For the first time, evidence has been found that points to the existence of buried diamonds in frozen mountains in Antarctica, but actual mining may be difficult, BBC news reported Tuesday.
Traces of a substance called Group One kimberlites, commonly known to be indicators of diamond deposits, were found in Antarctica. The substance has led to significant diamond discoveries in other parts of the world.
Dr. Teal Riley, a survey geologist with the British Antarctic Survey, warned that actual extraction may not take place because “only 10 percent or so (of Group One kimberlites) are economically viable.”
Apart from the practical barriers, there are legal barriers to overcome before mining can be started at the South Pole. The Protocol on Environmental Protection to the Antarctic Treaty of 1991 bans the extraction of mineral resources, except for scientific purposes.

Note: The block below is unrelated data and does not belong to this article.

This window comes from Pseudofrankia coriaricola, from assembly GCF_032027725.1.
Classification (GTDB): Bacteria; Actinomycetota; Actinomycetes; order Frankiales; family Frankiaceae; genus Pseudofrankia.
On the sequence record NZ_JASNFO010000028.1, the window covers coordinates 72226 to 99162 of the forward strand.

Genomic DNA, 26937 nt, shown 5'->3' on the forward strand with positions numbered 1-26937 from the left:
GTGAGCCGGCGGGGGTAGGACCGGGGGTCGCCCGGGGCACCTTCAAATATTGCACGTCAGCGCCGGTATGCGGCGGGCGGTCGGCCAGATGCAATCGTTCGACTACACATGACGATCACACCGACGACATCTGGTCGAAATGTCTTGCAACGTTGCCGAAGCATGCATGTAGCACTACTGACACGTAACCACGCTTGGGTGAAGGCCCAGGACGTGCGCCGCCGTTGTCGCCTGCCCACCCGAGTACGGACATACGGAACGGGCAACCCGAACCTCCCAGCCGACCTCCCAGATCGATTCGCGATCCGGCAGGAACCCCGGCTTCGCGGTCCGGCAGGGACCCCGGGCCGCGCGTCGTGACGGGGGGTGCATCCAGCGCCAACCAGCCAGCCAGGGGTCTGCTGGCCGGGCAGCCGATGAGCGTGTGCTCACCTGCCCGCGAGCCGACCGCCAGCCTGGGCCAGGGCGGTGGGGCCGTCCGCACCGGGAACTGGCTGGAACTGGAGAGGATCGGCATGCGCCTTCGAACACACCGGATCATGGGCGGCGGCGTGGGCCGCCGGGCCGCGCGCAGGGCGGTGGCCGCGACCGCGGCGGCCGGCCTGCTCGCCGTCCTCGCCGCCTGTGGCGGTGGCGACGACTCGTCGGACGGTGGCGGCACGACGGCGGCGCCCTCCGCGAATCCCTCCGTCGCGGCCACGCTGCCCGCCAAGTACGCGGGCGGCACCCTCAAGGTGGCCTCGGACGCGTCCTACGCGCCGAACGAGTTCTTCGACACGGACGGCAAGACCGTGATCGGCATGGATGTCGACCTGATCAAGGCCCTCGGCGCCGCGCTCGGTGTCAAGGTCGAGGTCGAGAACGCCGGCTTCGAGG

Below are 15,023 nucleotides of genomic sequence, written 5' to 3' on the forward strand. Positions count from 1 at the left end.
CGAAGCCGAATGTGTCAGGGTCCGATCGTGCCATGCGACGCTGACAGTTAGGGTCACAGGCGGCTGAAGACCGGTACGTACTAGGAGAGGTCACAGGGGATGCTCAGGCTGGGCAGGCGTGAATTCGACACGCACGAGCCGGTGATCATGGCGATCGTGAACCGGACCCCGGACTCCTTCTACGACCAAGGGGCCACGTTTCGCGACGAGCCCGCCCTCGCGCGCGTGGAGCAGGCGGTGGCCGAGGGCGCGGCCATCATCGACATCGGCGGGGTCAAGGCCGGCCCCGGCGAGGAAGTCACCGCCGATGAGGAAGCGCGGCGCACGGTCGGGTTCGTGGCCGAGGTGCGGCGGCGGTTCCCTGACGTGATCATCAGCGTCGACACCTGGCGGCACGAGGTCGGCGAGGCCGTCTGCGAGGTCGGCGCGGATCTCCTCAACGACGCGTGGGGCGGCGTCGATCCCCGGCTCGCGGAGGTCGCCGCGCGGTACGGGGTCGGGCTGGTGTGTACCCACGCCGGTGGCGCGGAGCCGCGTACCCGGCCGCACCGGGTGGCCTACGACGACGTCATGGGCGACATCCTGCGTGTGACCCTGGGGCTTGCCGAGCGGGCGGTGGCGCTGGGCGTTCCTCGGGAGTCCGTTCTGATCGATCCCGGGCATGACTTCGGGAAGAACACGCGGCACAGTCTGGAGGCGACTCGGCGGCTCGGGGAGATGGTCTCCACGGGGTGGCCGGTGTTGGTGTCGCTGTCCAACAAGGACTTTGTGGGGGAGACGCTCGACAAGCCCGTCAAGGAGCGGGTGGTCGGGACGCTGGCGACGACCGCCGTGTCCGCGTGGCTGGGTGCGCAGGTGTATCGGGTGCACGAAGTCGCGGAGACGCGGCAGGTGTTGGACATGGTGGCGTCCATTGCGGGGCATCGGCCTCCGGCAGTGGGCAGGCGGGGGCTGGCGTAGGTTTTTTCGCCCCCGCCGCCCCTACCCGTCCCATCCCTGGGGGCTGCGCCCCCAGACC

Dr. Kevin Hughes from the Scientific Committee on Antarctic Research said the extraction will take place after the treaty parties express their views, and the decision also depends on whether feasible technologies can be found.
The research team, which included Dr. Riley, reported the discovery of the samples in the journal Nature Communications.
By Yoon Ha-youn and news reports